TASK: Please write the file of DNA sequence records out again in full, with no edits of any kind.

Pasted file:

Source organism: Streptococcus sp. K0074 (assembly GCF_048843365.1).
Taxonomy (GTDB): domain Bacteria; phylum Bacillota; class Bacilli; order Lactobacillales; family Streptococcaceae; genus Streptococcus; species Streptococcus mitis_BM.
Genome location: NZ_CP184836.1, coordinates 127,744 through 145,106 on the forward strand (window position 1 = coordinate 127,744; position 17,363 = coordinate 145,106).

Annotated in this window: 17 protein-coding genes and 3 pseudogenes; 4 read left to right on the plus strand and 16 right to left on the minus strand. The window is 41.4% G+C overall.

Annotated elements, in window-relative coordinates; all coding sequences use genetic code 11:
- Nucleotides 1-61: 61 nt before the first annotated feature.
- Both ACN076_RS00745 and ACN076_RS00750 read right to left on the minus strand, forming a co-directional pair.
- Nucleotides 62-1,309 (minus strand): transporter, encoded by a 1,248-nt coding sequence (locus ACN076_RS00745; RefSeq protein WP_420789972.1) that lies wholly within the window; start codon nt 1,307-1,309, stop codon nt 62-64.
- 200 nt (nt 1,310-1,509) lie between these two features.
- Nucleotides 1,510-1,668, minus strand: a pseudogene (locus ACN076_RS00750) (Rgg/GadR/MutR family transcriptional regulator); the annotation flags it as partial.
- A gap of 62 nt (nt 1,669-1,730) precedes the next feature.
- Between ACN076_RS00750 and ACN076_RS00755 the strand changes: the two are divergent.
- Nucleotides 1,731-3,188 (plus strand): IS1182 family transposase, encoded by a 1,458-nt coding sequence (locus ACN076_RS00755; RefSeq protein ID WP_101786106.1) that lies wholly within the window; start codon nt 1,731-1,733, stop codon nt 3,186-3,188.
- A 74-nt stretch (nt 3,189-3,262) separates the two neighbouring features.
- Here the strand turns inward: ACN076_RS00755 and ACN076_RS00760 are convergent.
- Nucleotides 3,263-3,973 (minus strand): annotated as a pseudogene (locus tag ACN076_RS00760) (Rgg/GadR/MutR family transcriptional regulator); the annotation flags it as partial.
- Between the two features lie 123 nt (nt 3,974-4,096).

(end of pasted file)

Source organism: Streptococcus sp. K0074 (assembly GCF_048843365.1).
Taxonomy (GTDB): domain Bacteria; phylum Bacillota; class Bacilli; order Lactobacillales; family Streptococcaceae; genus Streptococcus; species Streptococcus mitis_BM.
Genome location: NZ_CP184836.1, coordinates 127,744 through 145,106 on the forward strand (window position 1 = coordinate 127,744; position 17,363 = coordinate 145,106).

Annotated in this window: 17 protein-coding genes and 3 pseudogenes; 4 read left to right on the plus strand and 16 right to left on the minus strand. The window is 41.4% G+C overall.

Annotated elements, in window-relative coordinates; all coding sequences use genetic code 11:
- Nucleotides 1-61: 61 nt before the first annotated feature.
- Both ACN076_RS00745 and ACN076_RS00750 read right to left on the minus strand, forming a co-directional pair.
- Nucleotides 62-1,309 (minus strand): transporter, encoded by a 1,248-nt coding sequence (locus ACN076_RS00745; RefSeq protein WP_420789972.1) that lies wholly within the window; start codon nt 1,307-1,309, stop codon nt 62-64.
- 200 nt (nt 1,310-1,509) lie between these two features.
- Nucleotides 1,510-1,668, minus strand: a pseudogene (locus ACN076_RS00750) (Rgg/GadR/MutR family transcriptional regulator); the annotation flags it as partial.
- A gap of 62 nt (nt 1,669-1,730) precedes the next feature.
- Between ACN076_RS00750 and ACN076_RS00755 the strand changes: the two are divergent.
- Nucleotides 1,731-3,188 (plus strand): IS1182 family transposase, encoded by a 1,458-nt coding sequence (locus ACN076_RS00755; RefSeq protein ID WP_101786106.1) that lies wholly within the window; start codon nt 1,731-1,733, stop codon nt 3,186-3,188.
- A 74-nt stretch (nt 3,189-3,262) separates the two neighbouring features.
- Here the strand turns inward: ACN076_RS00755 and ACN076_RS00760 are convergent.
- Nucleotides 3,263-3,973 (minus strand): annotated as a pseudogene (locus tag ACN076_RS00760) (Rgg/GadR/MutR family transcriptional regulator); the annotation flags it as partial.
- Between the two features lie 123 nt (nt 3,974-4,096).